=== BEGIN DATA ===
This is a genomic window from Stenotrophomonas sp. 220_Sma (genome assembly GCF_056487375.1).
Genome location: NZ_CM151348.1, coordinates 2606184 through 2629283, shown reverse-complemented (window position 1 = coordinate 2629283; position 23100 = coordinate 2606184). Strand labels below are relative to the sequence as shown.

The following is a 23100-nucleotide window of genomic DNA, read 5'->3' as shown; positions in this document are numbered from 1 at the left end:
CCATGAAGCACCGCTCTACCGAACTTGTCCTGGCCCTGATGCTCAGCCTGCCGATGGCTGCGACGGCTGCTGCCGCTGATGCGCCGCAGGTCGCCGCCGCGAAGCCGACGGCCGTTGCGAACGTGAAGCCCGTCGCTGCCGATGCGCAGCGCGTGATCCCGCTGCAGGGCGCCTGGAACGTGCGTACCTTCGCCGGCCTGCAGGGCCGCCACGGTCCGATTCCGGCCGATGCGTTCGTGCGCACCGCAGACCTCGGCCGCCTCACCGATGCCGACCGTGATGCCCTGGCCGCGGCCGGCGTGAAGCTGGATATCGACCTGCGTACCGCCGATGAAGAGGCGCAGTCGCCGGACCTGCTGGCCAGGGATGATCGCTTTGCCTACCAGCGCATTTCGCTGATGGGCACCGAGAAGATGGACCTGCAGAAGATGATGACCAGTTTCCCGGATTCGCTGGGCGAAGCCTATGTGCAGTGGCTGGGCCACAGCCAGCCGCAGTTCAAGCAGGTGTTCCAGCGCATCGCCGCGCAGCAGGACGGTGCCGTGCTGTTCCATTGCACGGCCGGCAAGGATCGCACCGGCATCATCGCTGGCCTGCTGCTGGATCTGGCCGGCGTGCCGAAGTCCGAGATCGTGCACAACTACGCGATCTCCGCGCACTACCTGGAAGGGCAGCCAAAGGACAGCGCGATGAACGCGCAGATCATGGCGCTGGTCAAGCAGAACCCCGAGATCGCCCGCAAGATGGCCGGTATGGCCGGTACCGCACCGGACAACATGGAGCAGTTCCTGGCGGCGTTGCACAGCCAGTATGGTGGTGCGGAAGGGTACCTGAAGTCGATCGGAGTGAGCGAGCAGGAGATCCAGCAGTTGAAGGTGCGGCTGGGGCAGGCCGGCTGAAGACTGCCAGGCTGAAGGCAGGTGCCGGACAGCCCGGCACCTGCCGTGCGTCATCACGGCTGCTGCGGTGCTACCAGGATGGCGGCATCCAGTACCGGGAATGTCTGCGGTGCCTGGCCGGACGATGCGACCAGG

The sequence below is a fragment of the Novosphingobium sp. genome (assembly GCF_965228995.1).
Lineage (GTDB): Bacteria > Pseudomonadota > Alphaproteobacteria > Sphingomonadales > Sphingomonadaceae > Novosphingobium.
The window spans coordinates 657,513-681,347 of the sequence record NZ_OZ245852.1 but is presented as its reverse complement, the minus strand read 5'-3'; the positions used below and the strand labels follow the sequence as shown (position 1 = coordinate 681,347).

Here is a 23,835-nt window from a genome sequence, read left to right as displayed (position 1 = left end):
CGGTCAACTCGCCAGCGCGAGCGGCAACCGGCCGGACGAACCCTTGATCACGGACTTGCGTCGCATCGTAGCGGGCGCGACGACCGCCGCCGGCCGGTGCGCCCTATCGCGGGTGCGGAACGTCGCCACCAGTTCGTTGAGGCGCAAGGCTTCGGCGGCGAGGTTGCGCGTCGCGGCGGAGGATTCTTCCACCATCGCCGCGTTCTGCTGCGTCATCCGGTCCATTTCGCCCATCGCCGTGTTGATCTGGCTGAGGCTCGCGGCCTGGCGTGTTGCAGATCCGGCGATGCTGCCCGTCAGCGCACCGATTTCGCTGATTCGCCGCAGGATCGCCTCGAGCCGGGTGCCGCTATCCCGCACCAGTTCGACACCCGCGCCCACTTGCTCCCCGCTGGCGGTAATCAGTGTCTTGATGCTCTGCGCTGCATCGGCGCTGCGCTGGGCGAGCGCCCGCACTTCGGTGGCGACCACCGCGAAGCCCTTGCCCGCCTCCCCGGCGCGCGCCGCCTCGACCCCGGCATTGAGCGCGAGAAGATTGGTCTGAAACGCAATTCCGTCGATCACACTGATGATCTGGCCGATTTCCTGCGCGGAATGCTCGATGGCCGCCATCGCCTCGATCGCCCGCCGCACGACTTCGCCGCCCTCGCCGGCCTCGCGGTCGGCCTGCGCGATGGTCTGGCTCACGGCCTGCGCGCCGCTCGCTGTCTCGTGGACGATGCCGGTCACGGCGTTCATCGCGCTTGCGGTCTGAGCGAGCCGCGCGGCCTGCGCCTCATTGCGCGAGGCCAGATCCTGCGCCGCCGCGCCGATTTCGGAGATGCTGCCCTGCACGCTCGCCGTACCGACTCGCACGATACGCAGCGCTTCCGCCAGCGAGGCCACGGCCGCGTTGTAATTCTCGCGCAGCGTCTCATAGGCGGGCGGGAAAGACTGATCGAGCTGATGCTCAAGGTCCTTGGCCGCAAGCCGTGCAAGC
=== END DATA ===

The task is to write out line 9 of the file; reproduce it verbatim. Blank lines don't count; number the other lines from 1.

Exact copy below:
CGGTCAACTCGCCAGCGCGAGCGGCAACCGGCCGGACGAACCCTTGATCACGGACTTGCGTCGCATCGTAGCGGGCGCGACGACCGCCGCCGGCCGGTGCGCCCTATCGCGGGTGCGGAACGTCGCCACCAGTTCGTTGAGGCGCAAGGCTTCGGCGGCGAGGTTGCGCGTCGCGGCGGAGGATTCTTCCACCATCGCCGCGTTCTGCTGCGTCATCCGGTCCATTTCGCCCATCGCCGTGTTGATCTGGCTGAGGCTCGCGGCCTGGCGTGTTGCAGATCCGGCGATGCTGCCCGTCAGCGCACCGATTTCGCTGATTCGCCGCAGGATCGCCTCGAGCCGGGTGCCGCTATCCCGCACCAGTTCGACACCCGCGCCCACTTGCTCCCCGCTGGCGGTAATCAGTGTCTTGATGCTCTGCGCTGCATCGGCGCTGCGCTGGGCGAGCGCCCGCACTTCGGTGGCGACCACCGCGAAGCCCTTGCCCGCCTCCCCGGCGCGCGCCGCCTCGACCCCGGCATTGAGCGCGAGAAGATTGGTCTGAAACGCAATTCCGTCGATCACACTGATGATCTGGCCGATTTCCTGCGCGGAATGCTCGATGGCCGCCATCGCCTCGATCGCCCGCCGCACGACTTCGCCGCCCTCGCCGGCCTCGCGGTCGGCCTGCGCGATGGTCTGGCTCACGGCCTGCGCGCCGCTCGCTGTCTCGTGGACGATGCCGGTCACGGCGTTCATCGCGCTTGCGGTCTGAGCGAGCCGCGCGGCCTGCGCCTCATTGCGCGAGGCCAGATCCTGCGCCGCCGCGCCGATTTCGGAGATGCTGCCCTGCACGCTCGCCGTACCGACTCGCACGATACGCAGCGCTTCCGCCAGCGAGGCCACGGCCGCGTTGTAATTCTCGCGCAGCGTCTCATAGGCGGGCGGGAAAGACTGATCGAGCTGATGCTCAAGGTCCTTGGCCGCAAGCCGTGCAAGC